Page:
Aslima is here because she has no legs. Never has had. Her body ends at the lower end of her pelvis, with two lumps of skin where legs should have been. One of her arms has only one finger and a kind of a thumb at the end of it. Aslima’s mother took a drug which someone assured her would cause her to have a safe miscarriage.
HE YAKKUM REHABILITATION Centre sits on a volcano in Jogjakarta, Indonesia. Well, not exactly in the crater, but on the hard-yet-brittle rock where lava flowed and cooled not so many years ago.
Yakkum is a place where to be ablebodied is to feel out of place. Even the bronze statues in the fountain are of people with an arm or leg missing.
A colourful Kiwi gent by the name of Colin McLennan started Yakkum a few decades ago, after visiting Indonesia and being stunned by the number of disabled children who were unable to attend school or develop any kind of skill with which to earn a living.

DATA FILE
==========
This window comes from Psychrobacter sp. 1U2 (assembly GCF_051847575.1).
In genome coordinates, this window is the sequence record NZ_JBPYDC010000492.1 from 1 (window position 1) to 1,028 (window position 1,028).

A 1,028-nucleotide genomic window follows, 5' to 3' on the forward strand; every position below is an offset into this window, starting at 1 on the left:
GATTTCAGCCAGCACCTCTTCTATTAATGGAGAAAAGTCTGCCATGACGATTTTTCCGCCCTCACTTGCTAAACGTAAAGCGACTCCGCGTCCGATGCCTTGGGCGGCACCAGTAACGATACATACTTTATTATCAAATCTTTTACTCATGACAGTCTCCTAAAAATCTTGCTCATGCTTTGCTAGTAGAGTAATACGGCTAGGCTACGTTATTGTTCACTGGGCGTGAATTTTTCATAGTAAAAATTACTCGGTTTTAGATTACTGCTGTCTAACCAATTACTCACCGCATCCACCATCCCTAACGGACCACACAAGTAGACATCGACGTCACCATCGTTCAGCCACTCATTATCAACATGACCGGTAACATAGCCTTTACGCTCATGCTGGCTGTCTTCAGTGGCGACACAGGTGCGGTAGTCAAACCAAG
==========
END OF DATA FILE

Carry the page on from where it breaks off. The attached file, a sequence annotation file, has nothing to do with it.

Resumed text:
“There was this kid – a bright young boy – sitting in the gutter, reading,” Colin recalls. “He was clearly crippled, but there was nothing wrong with his brain. So I asked him why he wasn’t at school with the other children. He told me that because his legs wouldn’t work, he wasn’t acceptable to the school – when the national anthem played, he couldn’t march round the flagpole like the rest of the children.”
With mild but focussed outrage, Colin set about trying to figure out how boys like this might be taught, in a more accepting environment. Long story short – Colin beat the drum for finance all round the world, purchased the land, and built Yakkum. Thousands of kids have been through its doors, and the support they get here enables them to learn, develop a sense of self-worth, and gain meaningful employment.